However, the mentally ill were persecuted, with laws being created to protect people from the insane. This resulted in the so called insane people being feared, ignored and isolated from the rest of the population. During the Middle Ages, the first institutions created for the care of the mentally ill were the Islamic mauristans which were located in cities such as Baghdad, Cairo, Fez and Damascus. Islam believed that the insane were inspired by God. This meant that they were considered holy and therefore they were treated appropriately. It has been said that mauristans were luxurious. However, in the rest of Europe people who exhibited strange behaviour were thought to have been possessed by demons. The treatment of those who were deemed to have been possessed included beating, whipping, expulsion and execution. Often the luckiest patients were the ones who were simply neglected as they were less likely to be executed. Another consequence of negative attitudes towards mental health was the burning of a huge number of women who were accused of witchcraft. Ironically, the perpetrators of these witch hunts seem to have been the victims of mass hysteria themselves.
Hospitals created to treat the mentally ill tended to evolve into horrific places. A wide range of people were placed in them, often including those who were not ‘insane’ but were instead seen as a risk to society. These people included criminals, beggars, the poor, the chronically ill, and also some mad people. The conditions are thought to have been awful in these hospitals and the care was no better. The treatments administrated in these hospitals were no different from early cruel treatments and included attempts to shock or humiliate the inmates into behaving in a socially acceptable manner.
By the early modern period, the ideas of what caused mental illness began to change. Doctors now thought they were disorders of the brain, and not of the soul. At the end of the 19th century, Emil Kraeplin (a German psychiatrist) defined the two main psychoses as manic depression (which is now called bipolar) and dementia praecox. Dementia praecox later became known as schizophrenia.
During the early 20th century, the psychosomatic approach emerged. This movement started to research the physical effects of strong emotions. One of the most famous proponents of this medical movement was Hans Selye (a Canadian doctor) studied the physical effects of prolonged stress on the human body. Another theory which emerged about the brain was the idea that some personality traits meant people were more predisposed to contract certain diseases. An example of this theory in practise is the fact that having a Type A personality may mean one would be more likely to get stomach ulcers and/or coronary heart disease. One treatment which emerged during the 20th century was the removal of the ovaries in order to prevent (or control) mental illness in women.
To conclude, attitudes and treatment of the mentally ill has only improved dramatically in the last two hundred years. Before then they were often considered to be demonically possessed and therefore were ignored or mistreated due to fear they would affect other people. This led to the stigma which exists around mental health, which unfortunately still exists to a lesser extent today.
Duffin, J., History of Medicine: A Scandalously Short Introduction (Toronto, 1999)
So this is my review, or more of an overview, of another TV series; The Almighty Johnsons. The Almighty Johnsons is a New Zealand based fantasy comedy/drama television series, which was created by James Griffin and Rachel Lang and aired from 7 February 2011 to 23 September 2013.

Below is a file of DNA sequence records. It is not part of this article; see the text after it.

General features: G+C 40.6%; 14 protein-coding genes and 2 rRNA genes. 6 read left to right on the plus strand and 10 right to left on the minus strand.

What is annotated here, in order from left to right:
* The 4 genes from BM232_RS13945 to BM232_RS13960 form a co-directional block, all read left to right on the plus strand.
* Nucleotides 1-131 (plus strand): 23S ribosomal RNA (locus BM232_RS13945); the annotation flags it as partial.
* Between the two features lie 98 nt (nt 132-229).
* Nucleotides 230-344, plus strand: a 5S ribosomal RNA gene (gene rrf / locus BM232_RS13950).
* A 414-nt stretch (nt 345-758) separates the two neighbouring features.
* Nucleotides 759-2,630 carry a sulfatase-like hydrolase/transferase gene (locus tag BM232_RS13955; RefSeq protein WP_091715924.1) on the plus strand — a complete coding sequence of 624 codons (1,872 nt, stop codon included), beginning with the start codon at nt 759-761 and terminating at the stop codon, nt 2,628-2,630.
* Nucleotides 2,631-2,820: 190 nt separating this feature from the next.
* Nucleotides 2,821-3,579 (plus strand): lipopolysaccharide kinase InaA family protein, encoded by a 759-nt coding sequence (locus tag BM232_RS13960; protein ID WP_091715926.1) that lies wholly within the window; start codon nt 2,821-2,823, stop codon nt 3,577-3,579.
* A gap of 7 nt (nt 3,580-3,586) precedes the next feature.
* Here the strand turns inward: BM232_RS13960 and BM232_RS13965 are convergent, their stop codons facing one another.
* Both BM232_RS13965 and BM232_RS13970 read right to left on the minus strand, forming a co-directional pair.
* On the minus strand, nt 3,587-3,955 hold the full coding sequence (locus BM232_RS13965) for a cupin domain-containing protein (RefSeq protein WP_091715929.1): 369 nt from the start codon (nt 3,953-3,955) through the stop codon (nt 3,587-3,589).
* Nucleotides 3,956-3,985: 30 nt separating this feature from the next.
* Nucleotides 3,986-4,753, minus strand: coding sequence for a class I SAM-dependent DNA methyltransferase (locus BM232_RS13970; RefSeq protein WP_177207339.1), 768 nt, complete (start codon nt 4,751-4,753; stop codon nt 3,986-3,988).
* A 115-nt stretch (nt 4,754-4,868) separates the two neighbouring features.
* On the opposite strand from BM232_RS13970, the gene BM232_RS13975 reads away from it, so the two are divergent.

The story revolves around Axl Johnson, a typical university student who has just turned 21 years old—an event which triggers weird signs all over Auckland. Upon turning 21, his brothers tell him that he and his brothers are the living reincarnations of Old Norse gods, although their powers are not at full effect. It took a lightning bolt to make him realize the truth about his godhood, and he discovers that he is the physical incarnation of the Allfather Odin. After a rival goddess shoots an arrow which nearly pierces his heart, fulfilling the prophecy that proves he is Odin, his older brother Mike tells him about his quest: In order to get all their powers back, Axl (Odin) has to find his soulmate, Frigg, (who is Odin’s wife in mythology). If he doesn’t find her before he dies, his whole family dies with him. However, several goddesses have united to prevent him from finding Frigg, including the one who tried to kill him earlier.
The series shows representations of many Norse gods, both major and minor ones, and even shows a couple of giants and a dwarf! I’m going to go through some of the examples and look at what mythological stories are represented involving them in the series:
Axl Johnson – Odin: In the series, Axl is destined to take the form of Odin, The leader of all gods. It’s interesting that in this series it is the youngest and perhaps least wise of the brothers that is Odin, and results in most of the story of the whole series showing Axl’s progression into a man and eventually showing some Odin’s authority and power.
Mike Johnson – Ullr: The oldest of the Johnson brothers, and the one who raised the others after the absence of their parents, is the incarnation of the Norse god of the hunt and games. In the series this is shown by his ability to find anyone he wants, although it may take time, and he is unable to lose at any game he tries. His powers and his responsibility for his family causes him to become very stressed and disliked by people, even when he tries to do the right thing. the result of all this is him becoming more of a rebel towards the end of the series, where he tries to take Axl’s place as Odin by finding Frigg first. This plot point plays upon the historic similarities between the meanings of Odin and Ullr’s names, as well as the myth where Odin’s brothers Vili and Ve have an affair with Odin’s wife Frigg.